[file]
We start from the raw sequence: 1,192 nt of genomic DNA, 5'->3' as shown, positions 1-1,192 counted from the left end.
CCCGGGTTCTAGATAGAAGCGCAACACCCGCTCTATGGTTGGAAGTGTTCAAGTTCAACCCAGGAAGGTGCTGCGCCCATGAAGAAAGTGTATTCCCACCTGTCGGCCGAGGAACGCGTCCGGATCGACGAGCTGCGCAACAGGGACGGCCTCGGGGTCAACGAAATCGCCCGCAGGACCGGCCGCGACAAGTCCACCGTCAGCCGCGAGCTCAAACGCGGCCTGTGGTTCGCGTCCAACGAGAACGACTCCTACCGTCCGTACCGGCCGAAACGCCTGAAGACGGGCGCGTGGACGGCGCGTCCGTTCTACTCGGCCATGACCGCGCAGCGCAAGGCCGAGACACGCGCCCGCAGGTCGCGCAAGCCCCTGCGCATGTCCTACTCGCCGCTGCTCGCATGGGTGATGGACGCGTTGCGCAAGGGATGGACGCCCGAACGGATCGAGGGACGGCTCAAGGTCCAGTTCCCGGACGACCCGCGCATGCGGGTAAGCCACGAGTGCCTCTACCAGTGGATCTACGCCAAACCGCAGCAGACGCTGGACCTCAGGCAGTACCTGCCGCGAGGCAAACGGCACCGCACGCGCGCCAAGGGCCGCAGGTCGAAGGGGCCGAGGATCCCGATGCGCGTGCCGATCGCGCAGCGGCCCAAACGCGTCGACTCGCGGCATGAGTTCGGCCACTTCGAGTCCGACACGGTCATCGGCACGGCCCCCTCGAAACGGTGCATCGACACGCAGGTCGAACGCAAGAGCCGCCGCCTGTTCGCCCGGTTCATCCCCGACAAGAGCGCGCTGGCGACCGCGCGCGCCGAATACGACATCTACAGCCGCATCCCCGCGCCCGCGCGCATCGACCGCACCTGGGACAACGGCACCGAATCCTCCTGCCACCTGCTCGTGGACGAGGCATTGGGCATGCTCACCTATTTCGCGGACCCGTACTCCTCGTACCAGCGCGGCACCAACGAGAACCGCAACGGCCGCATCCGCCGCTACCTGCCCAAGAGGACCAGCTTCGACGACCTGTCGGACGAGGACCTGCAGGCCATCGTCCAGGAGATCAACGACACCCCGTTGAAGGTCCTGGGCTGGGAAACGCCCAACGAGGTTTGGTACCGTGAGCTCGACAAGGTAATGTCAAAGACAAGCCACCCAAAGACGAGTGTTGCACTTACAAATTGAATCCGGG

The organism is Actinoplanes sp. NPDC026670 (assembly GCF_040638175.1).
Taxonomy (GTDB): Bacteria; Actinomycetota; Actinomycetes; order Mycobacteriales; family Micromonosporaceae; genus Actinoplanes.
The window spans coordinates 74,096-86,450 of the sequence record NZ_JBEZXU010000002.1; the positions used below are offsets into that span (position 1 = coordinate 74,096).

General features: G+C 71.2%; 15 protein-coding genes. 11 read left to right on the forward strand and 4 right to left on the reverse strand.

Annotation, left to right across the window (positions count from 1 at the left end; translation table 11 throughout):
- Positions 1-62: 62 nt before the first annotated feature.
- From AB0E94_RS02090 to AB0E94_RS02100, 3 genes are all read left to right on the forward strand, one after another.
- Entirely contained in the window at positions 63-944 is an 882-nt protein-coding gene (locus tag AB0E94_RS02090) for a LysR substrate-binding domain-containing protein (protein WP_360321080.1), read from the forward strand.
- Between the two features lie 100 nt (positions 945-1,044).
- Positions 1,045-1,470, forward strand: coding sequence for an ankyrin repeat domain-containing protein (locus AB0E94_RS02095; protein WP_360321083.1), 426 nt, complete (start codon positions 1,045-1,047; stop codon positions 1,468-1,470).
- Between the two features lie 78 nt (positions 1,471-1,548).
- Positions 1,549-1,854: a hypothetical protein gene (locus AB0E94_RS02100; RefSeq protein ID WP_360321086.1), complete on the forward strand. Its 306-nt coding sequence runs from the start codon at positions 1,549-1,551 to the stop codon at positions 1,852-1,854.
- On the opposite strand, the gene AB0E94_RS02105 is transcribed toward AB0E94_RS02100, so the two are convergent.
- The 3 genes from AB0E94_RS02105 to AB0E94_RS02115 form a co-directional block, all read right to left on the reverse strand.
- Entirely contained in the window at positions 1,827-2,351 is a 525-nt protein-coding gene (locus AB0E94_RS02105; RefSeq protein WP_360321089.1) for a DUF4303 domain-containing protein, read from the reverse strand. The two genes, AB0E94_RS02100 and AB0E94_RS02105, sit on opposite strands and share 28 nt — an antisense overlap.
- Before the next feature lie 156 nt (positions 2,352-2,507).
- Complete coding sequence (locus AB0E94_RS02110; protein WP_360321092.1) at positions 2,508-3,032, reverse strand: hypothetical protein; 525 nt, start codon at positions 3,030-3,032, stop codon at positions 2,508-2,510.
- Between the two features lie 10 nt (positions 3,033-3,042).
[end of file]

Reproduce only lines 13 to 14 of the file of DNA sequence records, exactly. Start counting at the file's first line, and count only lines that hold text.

- Between the two features lie 78 nt (positions 1,471-1,548).
- Positions 1,549-1,854: a hypothetical protein gene (locus AB0E94_RS02100; RefSeq protein ID WP_360321086.1), complete on the forward strand. Its 306-nt coding sequence runs from the start codon at positions 1,549-1,551 to the stop codon at positions 1,852-1,854.